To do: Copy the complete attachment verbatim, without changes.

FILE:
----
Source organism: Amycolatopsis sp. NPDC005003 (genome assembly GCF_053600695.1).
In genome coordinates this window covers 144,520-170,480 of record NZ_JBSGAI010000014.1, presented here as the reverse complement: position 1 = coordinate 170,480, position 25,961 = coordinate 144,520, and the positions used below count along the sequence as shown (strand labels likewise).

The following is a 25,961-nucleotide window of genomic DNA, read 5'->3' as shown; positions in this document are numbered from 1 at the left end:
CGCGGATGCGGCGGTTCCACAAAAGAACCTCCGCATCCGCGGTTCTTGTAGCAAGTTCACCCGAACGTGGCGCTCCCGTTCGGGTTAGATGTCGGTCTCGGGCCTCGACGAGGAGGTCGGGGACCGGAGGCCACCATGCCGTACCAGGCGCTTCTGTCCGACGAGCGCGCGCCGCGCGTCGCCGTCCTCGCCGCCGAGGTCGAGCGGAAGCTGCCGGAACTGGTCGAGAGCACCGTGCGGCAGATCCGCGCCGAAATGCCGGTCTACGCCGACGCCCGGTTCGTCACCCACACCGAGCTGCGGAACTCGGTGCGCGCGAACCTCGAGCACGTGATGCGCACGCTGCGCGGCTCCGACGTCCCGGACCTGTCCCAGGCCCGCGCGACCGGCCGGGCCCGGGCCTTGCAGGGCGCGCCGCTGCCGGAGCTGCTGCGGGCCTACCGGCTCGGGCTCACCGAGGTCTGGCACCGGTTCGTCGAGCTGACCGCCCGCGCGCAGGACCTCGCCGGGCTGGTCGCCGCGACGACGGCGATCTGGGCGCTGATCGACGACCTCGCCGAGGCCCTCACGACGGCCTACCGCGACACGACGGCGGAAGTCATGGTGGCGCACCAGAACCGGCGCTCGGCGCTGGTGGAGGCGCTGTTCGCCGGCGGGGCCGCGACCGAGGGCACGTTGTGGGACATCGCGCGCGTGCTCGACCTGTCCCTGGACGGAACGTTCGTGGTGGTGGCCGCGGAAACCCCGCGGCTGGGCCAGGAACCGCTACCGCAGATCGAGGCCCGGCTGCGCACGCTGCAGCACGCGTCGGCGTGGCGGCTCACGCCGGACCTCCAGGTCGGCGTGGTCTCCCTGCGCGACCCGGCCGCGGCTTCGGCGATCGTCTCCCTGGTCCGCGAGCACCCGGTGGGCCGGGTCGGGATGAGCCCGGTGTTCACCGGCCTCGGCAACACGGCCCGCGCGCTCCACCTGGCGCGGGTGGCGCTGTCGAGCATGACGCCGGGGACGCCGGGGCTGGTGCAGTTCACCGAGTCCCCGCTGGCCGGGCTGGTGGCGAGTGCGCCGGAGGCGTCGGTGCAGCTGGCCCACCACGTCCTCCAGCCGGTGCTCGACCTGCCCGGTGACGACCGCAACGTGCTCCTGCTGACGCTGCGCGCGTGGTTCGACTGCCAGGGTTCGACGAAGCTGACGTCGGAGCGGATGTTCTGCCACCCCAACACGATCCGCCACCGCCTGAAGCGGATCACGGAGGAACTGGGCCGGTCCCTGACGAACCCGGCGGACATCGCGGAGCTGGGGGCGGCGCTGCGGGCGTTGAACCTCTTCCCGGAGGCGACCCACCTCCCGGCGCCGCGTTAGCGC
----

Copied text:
Source organism: Amycolatopsis sp. NPDC005003 (genome assembly GCF_053600695.1).
In genome coordinates this window covers 144,520-170,480 of record NZ_JBSGAI010000014.1, presented here as the reverse complement: position 1 = coordinate 170,480, position 25,961 = coordinate 144,520, and the positions used below count along the sequence as shown (strand labels likewise).

The following is a 25,961-nucleotide window of genomic DNA, read 5'->3' as shown; positions in this document are numbered from 1 at the left end:
CGCGGATGCGGCGGTTCCACAAAAGAACCTCCGCATCCGCGGTTCTTGTAGCAAGTTCACCCGAACGTGGCGCTCCCGTTCGGGTTAGATGTCGGTCTCGGGCCTCGACGAGGAGGTCGGGGACCGGAGGCCACCATGCCGTACCAGGCGCTTCTGTCCGACGAGCGCGCGCCGCGCGTCGCCGTCCTCGCCGCCGAGGTCGAGCGGAAGCTGCCGGAACTGGTCGAGAGCACCGTGCGGCAGATCCGCGCCGAAATGCCGGTCTACGCCGACGCCCGGTTCGTCACCCACACCGAGCTGCGGAACTCGGTGCGCGCGAACCTCGAGCACGTGATGCGCACGCTGCGCGGCTCCGACGTCCCGGACCTGTCCCAGGCCCGCGCGACCGGCCGGGCCCGGGCCTTGCAGGGCGCGCCGCTGCCGGAGCTGCTGCGGGCCTACCGGCTCGGGCTCACCGAGGTCTGGCACCGGTTCGTCGAGCTGACCGCCCGCGCGCAGGACCTCGCCGGGCTGGTCGCCGCGACGACGGCGATCTGGGCGCTGATCGACGACCTCGCCGAGGCCCTCACGACGGCCTACCGCGACACGACGGCGGAAGTCATGGTGGCGCACCAGAACCGGCGCTCGGCGCTGGTGGAGGCGCTGTTCGCCGGCGGGGCCGCGACCGAGGGCACGTTGTGGGACATCGCGCGCGTGCTCGACCTGTCCCTGGACGGAACGTTCGTGGTGGTGGCCGCGGAAACCCCGCGGCTGGGCCAGGAACCGCTACCGCAGATCGAGGCCCGGCTGCGCACGCTGCAGCACGCGTCGGCGTGGCGGCTCACGCCGGACCTCCAGGTCGGCGTGGTCTCCCTGCGCGACCCGGCCGCGGCTTCGGCGATCGTCTCCCTGGTCCGCGAGCACCCGGTGGGCCGGGTCGGGATGAGCCCGGTGTTCACCGGCCTCGGCAACACGGCCCGCGCGCTCCACCTGGCGCGGGTGGCGCTGTCGAGCATGACGCCGGGGACGCCGGGGCTGGTGCAGTTCACCGAGTCCCCGCTGGCCGGGCTGGTGGCGAGTGCGCCGGAGGCGTCGGTGCAGCTGGCCCACCACGTCCTCCAGCCGGTGCTCGACCTGCCCGGTGACGACCGCAACGTGCTCCTGCTGACGCTGCGCGCGTGGTTCGACTGCCAGGGTTCGACGAAGCTGACGTCGGAGCGGATGTTCTGCCACCCCAACACGATCCGCCACCGCCTGAAGCGGATCACGGAGGAACTGGGCCGGTCCCTGACGAACCCGGCGGACATCGCGGAGCTGGGGGCGGCGCTGCGGGCGTTGAACCTCTTCCCGGAGGCGACCCACCTCCCGGCGCCGCGTTAGCGC